There's going to be a night at youth group when a girl walks in wearing a Grateful Dead shirt, or some other obnoxious thing, that sets her apart from your comfortable Southern Baptist Girl group.  I'm praying hard that your faith, and character, and love will be strong enough to welcome her in amidst her hard edges and snarky comments.  You see she's been looking for love, for a savior,  in a bottle of Vodka, the bowl of a pipe, and the edge of a razor - and she hasn't found it yet.  I hope when she walks in the door you, and your friends, will love her, because when I walked into that retreat 25 years ago, people loved me.  That love made all the difference.  The youth pastor, his wife, the other kids... they all looked past my foul language and poor choices, and they saw what our Heavenly Father saw, one of His lost kids.  Because they loved me I was able to meet the God of love.  Many Christian parents today are keeping their kids out of youth group because they don't want their children corrupted by the girls in Grateful Dead shirts.  I know that through her you're going to hear things I'll wish you didn't hear.  But I believe in you, and the strength of our God, and I know the frank truth that you'd have eventually heard all that anyways.  So I am sending you off to youth group with the prayer that that through you, that girl in the Grateful Dead shirt will hear things she really needs to hear.  So when you see her arrive, think of your momma, and go welcome her in.

Off you go sweet Sarah.  Don't forget to have a lot of fun - eat 1,000 slices of pizza, make incredible friends, and stay up all night on retreats.  I can't wait to hear all about, or as much as you wish to share, I know God has great things in store for you.


Love,
Mom

I'm not cut out to be Class Mom


Growing up there was this perfect mom in our neighborhood. I’ll call her Mrs. Brown. She looked perfect, her kids looked perfect, her house...was perfect.  Year after year Mrs. Brown was the Class Mom.  She organized our Halloween and Christmas parties (oh the 70's) and she did it all so well.   When Sarah started preschool, I hoped to be that kind of mom.  You see I really wanted to do the whole School Mom thing well, so I thought that meant being just like Mrs. Brown. For the first 7 years of being a School Mom I held a modern version of that standard in my head.  I failed miserably.  I was miserable.  You see the truth of what kind of School Mom I am is:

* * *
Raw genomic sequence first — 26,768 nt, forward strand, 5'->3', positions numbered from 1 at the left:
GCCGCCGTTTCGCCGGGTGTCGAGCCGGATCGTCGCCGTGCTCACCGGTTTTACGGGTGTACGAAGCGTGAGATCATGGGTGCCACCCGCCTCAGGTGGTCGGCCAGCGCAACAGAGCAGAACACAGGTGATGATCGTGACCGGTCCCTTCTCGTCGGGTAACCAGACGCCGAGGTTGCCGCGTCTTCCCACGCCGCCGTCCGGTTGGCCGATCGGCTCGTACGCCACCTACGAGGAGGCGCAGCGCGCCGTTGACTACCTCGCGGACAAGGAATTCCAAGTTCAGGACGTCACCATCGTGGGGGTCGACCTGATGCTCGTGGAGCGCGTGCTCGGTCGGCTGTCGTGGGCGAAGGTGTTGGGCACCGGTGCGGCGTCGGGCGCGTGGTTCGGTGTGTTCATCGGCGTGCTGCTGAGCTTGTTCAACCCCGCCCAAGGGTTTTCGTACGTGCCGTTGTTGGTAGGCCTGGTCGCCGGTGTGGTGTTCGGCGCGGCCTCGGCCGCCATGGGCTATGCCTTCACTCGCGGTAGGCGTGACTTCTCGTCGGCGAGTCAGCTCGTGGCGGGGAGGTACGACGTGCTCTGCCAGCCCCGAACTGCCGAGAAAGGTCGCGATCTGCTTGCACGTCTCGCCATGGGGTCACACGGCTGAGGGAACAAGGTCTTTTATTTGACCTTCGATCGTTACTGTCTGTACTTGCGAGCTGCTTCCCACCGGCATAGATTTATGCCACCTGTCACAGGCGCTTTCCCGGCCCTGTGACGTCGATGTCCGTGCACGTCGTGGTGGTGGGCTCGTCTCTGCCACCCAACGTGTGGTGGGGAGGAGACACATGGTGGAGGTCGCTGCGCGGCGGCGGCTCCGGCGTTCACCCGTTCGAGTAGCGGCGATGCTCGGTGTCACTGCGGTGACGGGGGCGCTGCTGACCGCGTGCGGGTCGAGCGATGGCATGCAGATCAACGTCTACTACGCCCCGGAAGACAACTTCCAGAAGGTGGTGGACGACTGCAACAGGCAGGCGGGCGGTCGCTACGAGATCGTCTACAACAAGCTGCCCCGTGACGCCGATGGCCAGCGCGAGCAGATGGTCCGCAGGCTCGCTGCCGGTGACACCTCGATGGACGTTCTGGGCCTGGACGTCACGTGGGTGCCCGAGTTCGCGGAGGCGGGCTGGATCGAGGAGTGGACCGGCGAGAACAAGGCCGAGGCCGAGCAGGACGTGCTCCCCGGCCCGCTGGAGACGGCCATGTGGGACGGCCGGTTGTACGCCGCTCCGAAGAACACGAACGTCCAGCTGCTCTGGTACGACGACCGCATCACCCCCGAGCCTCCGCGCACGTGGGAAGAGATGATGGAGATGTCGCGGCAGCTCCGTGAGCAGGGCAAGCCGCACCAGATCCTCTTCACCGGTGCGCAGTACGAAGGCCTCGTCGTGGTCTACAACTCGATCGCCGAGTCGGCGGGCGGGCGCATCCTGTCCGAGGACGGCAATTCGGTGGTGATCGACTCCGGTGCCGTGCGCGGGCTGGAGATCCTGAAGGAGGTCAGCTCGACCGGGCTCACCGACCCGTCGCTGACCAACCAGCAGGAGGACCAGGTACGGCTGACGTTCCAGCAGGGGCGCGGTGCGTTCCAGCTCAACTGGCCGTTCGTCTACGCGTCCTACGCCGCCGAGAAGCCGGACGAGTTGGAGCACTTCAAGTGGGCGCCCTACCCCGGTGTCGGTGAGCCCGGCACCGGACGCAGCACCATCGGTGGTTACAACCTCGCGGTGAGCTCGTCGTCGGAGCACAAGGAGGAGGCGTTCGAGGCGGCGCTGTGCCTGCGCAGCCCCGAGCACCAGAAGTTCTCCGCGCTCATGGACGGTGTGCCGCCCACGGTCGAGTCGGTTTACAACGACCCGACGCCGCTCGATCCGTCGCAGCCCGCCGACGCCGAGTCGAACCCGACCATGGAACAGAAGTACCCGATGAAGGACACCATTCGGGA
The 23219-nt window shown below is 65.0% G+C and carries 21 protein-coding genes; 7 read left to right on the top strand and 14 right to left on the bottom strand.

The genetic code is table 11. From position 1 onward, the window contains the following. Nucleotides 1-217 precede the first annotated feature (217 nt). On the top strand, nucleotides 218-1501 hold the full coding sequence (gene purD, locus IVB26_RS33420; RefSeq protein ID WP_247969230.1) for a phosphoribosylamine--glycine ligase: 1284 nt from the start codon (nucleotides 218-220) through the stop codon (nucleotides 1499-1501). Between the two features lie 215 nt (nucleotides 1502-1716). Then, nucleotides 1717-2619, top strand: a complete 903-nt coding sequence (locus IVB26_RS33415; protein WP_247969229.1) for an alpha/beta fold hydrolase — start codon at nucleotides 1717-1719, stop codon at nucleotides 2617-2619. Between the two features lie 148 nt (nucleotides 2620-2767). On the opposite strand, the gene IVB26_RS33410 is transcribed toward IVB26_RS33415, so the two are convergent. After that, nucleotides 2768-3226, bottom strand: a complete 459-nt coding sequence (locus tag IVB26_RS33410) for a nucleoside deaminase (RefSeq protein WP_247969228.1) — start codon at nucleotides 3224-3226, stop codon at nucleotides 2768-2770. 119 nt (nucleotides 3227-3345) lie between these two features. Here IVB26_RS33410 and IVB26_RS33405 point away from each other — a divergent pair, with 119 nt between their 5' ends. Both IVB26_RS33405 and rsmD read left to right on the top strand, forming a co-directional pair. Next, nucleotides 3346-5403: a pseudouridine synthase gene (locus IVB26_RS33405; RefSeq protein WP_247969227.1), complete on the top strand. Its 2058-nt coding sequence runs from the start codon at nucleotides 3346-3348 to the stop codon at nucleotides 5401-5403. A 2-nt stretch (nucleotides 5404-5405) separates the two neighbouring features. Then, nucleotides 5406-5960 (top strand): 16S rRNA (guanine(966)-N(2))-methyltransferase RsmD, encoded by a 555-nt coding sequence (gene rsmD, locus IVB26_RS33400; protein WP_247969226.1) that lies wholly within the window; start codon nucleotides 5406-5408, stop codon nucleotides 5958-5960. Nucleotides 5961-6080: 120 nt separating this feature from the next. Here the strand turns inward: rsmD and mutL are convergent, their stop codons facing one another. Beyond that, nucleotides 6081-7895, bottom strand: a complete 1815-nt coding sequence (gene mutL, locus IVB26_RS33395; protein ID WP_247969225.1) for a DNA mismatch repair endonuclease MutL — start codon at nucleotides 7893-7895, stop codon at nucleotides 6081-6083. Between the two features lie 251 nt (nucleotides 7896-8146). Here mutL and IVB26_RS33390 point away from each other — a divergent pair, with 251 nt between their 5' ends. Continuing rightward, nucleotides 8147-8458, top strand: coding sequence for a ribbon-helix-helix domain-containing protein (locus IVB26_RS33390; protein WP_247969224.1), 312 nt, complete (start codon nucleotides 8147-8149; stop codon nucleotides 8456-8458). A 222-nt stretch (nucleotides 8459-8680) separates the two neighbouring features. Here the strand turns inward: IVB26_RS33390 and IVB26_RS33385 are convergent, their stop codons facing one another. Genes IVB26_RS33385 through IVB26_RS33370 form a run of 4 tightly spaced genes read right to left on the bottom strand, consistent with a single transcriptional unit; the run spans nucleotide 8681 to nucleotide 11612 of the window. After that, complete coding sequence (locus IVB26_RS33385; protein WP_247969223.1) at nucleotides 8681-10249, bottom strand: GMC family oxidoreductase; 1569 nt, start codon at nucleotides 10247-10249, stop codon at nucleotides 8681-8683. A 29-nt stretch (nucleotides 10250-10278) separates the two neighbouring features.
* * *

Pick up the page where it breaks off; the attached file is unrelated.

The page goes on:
I don't make bento box lunches
I forget which day is a black and white day, and dress my kid in pink. 
I don't clip Box Tops
I have attended exactly 1 PTA meeting and it nearly killed me. 
I am late for pick up most days
I've taught my kids to forge my name because I just can't sign ALL THOSE PAPERS!

I spent seven years feeling like a bad School Mom.  I beat myself up over forgotten empty cereal boxes, and missed class parties.  I looked at the moms who seemed to do it all so well, and been terribly jealous of them.  At the girl's school the principal suggests the Class Moms.  It's a seal of approval that you are indeed a "good School Mom."  I was pretty sure that seal was never coming my way - and frankly that hurt me.